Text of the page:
Adapted by Doug Wright from his Obie-winning play, “Quills” is a fictional account of the marquis’ final years, when he was imprisoned at the Charenton insane asylum for publishing his obscene novels. An immoral aristocrat and spoiled genius, De Sade (Geoffrey Rush) is allowed to stock his well-appointed cell with sexually explicit art, a four-poster bed, wine, books, a desk and plenty of ink and quill pens. His high life results from the tolerance of a kindly young priest, Abbé Coulmier (Joaquin Phoenix), determined to give the marquis free rein to indulge his talents as a creator of perverse stories. De Sade does just that, penning his twisted novels and sneaking them out to be published via a young laundress (Kate Winslet) who is infatuated with his fiction.
When De Sade’s novel Justine appears in Paris, it creates a social shockwave that ripples all the way up to Napoleon, and the emperor dispatches Dr Royer-Collard (Michael Caine) to take control of the asylum and silence the troublesome writer. Royer-Collard is the worst thing in the world: a sadist disguised as a moralist whom circumstance has endowed with some measure of power. Where the Abbé reaches out to his patients with understanding and humility, Royer-Collard simply tortures them until they relinquish their insane behaviour.
Thus begins a monumental battle of wills, a race to zero, as De Sade meets the doctor’s increasingly sordid violence with a determination to let no amount of deprivation or abuse still his voice. Geoffrey Rush’s larger-than-life performance of De Sade gains our sympathy even as we are revolted by his extreme and often perverse actions. Rush doesn’t overdo the character’s decadence or flamboyance, since he reveals small, subtle moments of genuine feeling (such as the moment his precious quills are confiscated).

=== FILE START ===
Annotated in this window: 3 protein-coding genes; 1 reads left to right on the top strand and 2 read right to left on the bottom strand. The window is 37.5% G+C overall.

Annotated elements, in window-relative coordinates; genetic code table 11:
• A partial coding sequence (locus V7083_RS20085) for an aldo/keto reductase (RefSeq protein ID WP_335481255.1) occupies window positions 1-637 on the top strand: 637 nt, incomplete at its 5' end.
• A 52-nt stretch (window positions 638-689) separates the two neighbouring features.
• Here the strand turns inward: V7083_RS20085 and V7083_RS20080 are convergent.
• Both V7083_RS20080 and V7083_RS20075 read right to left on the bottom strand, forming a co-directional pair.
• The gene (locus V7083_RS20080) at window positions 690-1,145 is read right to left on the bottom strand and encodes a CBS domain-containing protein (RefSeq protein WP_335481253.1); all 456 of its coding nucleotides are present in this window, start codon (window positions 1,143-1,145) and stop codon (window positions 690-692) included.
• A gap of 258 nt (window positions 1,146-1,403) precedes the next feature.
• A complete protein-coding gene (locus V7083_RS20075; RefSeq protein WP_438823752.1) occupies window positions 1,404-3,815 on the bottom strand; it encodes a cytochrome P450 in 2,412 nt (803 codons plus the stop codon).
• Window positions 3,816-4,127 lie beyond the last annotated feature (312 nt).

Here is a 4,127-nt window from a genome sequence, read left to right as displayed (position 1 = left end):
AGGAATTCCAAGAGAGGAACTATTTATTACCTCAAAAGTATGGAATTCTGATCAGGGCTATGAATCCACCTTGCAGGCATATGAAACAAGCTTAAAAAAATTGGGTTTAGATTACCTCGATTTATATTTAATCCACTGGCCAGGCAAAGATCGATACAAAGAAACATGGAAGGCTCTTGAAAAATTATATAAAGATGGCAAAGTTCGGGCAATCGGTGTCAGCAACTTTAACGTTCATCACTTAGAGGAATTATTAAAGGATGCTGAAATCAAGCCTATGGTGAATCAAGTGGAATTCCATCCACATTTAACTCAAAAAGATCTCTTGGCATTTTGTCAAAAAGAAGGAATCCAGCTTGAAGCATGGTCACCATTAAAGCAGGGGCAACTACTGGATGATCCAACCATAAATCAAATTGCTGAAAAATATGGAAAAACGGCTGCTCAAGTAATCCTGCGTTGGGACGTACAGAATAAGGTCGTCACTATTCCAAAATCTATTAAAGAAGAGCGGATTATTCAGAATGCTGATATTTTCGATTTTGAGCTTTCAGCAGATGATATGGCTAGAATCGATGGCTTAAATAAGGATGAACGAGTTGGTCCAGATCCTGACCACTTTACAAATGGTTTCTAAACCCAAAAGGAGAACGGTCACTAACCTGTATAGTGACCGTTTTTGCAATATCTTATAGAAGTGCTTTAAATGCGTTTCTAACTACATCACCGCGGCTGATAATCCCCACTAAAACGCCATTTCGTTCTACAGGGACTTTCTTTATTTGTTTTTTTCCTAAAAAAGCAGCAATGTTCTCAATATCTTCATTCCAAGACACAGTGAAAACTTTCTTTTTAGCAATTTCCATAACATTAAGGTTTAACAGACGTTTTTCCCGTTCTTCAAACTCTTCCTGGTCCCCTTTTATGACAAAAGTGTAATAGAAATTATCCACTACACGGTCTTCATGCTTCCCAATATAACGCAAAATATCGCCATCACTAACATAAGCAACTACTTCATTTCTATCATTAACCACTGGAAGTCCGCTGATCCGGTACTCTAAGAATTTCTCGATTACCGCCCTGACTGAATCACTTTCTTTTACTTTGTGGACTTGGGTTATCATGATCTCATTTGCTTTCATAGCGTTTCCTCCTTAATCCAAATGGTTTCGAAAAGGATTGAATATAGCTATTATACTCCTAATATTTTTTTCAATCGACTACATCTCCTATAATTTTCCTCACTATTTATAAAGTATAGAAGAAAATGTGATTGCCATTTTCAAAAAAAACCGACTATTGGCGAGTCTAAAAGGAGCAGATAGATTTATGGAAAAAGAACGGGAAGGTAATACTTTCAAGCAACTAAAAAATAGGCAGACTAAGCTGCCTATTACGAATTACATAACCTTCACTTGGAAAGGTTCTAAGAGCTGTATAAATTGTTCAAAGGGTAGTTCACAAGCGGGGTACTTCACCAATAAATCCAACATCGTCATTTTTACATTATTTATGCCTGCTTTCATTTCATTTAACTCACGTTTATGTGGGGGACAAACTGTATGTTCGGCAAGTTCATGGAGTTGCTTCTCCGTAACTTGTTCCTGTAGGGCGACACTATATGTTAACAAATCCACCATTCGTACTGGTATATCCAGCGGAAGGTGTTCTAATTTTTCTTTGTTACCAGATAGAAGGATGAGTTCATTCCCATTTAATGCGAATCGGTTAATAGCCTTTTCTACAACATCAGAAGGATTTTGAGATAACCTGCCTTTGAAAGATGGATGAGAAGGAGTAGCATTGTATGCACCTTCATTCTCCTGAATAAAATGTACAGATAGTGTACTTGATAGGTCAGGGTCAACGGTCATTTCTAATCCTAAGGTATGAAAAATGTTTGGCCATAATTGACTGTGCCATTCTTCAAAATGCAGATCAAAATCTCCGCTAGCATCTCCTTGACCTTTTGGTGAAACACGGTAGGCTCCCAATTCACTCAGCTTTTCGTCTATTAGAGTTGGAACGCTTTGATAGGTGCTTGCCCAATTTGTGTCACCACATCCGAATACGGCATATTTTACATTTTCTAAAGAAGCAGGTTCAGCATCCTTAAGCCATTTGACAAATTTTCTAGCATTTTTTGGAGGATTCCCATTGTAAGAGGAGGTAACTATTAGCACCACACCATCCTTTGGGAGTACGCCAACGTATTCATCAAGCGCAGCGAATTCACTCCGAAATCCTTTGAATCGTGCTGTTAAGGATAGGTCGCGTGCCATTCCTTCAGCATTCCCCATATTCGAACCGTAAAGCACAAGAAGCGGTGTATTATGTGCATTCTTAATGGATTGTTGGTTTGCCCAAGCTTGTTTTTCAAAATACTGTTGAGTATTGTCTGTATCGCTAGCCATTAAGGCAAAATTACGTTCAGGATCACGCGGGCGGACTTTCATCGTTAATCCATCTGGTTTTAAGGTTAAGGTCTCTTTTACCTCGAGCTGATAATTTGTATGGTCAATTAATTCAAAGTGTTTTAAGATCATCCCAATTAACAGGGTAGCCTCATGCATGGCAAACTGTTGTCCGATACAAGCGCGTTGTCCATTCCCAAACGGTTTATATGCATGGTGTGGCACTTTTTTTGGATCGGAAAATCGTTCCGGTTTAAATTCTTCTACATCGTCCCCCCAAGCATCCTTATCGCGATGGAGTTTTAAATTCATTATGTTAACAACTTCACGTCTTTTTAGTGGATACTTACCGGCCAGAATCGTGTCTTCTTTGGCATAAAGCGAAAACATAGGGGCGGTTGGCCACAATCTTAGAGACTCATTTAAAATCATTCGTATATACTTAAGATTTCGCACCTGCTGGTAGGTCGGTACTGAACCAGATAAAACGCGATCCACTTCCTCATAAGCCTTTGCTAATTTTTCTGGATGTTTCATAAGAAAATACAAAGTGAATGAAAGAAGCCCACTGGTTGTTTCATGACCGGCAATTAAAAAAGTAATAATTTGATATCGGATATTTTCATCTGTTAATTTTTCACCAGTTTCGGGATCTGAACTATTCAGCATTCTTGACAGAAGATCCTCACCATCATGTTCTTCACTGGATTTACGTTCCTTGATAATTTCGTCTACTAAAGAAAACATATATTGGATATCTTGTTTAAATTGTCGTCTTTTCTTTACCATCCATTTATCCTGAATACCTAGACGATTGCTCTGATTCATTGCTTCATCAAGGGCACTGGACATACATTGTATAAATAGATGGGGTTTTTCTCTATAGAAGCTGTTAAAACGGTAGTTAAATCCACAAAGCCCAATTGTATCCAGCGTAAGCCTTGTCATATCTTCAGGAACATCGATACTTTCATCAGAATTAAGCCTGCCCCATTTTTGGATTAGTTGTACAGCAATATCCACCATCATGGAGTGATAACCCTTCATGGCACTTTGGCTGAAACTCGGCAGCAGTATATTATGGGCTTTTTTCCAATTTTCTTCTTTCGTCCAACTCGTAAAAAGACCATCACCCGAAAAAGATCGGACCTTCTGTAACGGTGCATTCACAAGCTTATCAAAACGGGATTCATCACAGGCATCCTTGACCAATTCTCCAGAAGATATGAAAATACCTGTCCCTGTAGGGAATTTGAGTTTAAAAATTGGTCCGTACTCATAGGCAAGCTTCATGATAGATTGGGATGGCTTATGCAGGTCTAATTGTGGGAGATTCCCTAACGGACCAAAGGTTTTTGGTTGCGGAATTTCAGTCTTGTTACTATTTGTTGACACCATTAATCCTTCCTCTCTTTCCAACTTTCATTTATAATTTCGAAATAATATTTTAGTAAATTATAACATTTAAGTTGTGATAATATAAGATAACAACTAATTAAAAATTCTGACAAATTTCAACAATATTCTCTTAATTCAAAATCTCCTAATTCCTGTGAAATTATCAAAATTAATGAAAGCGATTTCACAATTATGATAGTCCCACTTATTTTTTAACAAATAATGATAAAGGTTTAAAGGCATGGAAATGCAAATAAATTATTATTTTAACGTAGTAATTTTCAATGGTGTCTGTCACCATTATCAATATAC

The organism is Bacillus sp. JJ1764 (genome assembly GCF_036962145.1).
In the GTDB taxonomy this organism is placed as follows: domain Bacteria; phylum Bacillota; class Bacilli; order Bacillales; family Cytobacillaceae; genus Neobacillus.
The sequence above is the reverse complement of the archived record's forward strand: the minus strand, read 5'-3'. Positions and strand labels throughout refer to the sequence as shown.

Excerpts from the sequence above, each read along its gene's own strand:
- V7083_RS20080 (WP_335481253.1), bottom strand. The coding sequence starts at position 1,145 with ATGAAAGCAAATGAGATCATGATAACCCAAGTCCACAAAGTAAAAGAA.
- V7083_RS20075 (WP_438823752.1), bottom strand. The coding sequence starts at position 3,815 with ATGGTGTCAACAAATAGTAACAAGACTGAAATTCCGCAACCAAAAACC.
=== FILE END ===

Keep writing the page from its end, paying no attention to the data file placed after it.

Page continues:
Kate Winslet is impressive as the Marquis’ loyal supporter, and she and Rush attack their scenes with playful relish together. There's also fine support from Joaquin Phoenix as the humanitarian priest whose noble principles are rocked by the decadent charms of the Marquis. Michael Caine takes what could have been a predictable arch-fiend and turns him into a complex, firm presence - a steady rock who makes for quite a match against Geoffrey Rush's Marquis, though they share very few scenes.
With “Quills”, director Philip Kaufman has made the Marquis de Sade a poster-child for the freedom of expression. But the movie is far more complex than a simple liberal tract supporting free expression. “Quills” envisions the artist's imagination as an unstoppable force, one that cannot be controlled by traditional forms of punishment (when De Sade's pens and ink are taken away, he uses chicken bones and wine to write; later, he uses his own blood). “Quills” blurs the lines between art and being, and treats the act of creation as a compulsive part of existence, as involuntary as breathing.
The movie also suggests that real art - one unfettered by matters of taste or propriety - can be as dangerous as it is inspiring. In the wrong hands, it can be as combustible as a match to gasoline, and the movie plays out that possibility to a breathtakingly dark conclusion. “Quills” is a brilliant, adult movie. Highly recommended.